Do some basic SEO, including a google business listing, and the business should start to rank reasonably quickly. If you're redoing websites, chances are high the previous version wasn't mobile friendly, so fixing that alone should have a significant impact on their rankings. Also, if you're going after keywords pertaining to their locale, it is highly unlikely there are 300 other towing companies in the area that will appear above them. Most likely they will be on page 2 - 3, which is an easier climb to make.

Most important thing is to set up 301 redirects for any of their old pages, so none of their juice is wasted. If they were really low ranking in the first place, this doesn't make much of a practical difference, but it's the right thing to do and will distinguish you as a professional rather than an amateur.

Ads are an option, but that's a whole other beast you gotta deal with. These require active and on going maintenance, and will probably be reasonably expensive. Running ads are a perpendicular skill set to making websites - I would pick one or the other and focus on that, rather than try to be an expert at both.
 

SkyLake

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Nov 29, 2016
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I really wanna start this.

I live in a country where I can't charge as I could in the US. Software Developer salaries here are one of the lowest in the world.

I was thinking of directly working with clients all over the world, mostly North America.
Problem is, we could never meet, only talk via email and phone, and I have an accent!! :|

Still, I think I'm being a little bitch, after all, if I offer value to the market, I'm welcome.
 

Ika

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What are your thoughts on recurring revenue?

Naturally, you spend time finding clients. After you do the work (you were able to overdeliver) the client wants to continue to work with you.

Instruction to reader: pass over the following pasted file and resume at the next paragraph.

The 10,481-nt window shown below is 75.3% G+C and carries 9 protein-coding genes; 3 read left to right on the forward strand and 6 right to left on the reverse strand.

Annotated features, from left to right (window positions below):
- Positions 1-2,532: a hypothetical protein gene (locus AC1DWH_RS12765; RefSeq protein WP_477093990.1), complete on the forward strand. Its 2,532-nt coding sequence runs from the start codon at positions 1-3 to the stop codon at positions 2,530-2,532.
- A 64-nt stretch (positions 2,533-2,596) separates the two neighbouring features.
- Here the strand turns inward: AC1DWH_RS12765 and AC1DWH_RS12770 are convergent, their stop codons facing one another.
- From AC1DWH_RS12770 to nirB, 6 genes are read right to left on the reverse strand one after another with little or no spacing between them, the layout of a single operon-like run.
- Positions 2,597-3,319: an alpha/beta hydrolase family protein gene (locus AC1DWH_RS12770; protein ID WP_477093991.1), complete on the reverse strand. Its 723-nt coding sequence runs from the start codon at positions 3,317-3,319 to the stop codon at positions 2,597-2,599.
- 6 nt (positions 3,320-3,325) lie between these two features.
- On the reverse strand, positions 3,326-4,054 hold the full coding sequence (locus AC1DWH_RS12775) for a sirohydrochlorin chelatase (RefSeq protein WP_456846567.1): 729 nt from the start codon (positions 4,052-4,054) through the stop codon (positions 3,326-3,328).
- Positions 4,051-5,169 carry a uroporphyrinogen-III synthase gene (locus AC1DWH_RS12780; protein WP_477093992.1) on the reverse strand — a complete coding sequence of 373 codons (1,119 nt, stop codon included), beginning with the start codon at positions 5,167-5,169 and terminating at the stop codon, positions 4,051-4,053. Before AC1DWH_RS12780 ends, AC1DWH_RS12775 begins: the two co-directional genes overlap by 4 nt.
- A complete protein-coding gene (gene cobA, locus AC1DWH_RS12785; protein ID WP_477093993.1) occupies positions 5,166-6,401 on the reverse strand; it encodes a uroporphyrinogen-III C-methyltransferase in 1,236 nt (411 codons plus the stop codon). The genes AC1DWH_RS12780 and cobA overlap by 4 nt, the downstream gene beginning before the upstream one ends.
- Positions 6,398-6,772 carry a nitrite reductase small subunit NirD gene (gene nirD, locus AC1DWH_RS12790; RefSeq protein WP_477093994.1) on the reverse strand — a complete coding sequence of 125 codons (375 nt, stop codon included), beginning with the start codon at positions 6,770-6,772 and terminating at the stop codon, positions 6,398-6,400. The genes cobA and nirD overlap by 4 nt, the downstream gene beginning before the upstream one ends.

The problem is once you created a killer website, what additional services can you offer?
I don't want to sell some bs that does not really add value, aka "Website maintenance for 100$month" if it is not needed.

Multiple clients asked me to do their Graphic Design stuff, others asked me to do their other Online Marketing.
What additional service can you offer as a webdesigner & webdeveloper?

Split Testing might be a possible upsell.
Some businesses need constant work, for example creating new landingpages for new products (especially if they are scaling).
Some need hosting or domains.

Or are the one-time projects big enough to make the client search worth it? Or do you work with referrals instead of recurring or additional services?

Would like to hear your thoughts on this!

Thanks



- - - - - - - - - - - - - - - - - - - -

I really wanna start this.

I live in a country where I can't charge as I could in the US. Software Developer salaries here are one of the lowest in the world.

I was thinking of directly working with clients all over the world, mostly North America.
Problem is, we could never meet, only talk via email and phone, and I have an accent!! :|

Still, I think I'm being a little bitch, after all, if I offer value to the market, I'm welcome.
Problem: Can't meet in person.
Solution: You don't have to meet. I've never met any of my clients. They all liked the idea of just working through the internet.

Problem: I can't talk in English, I have an accent.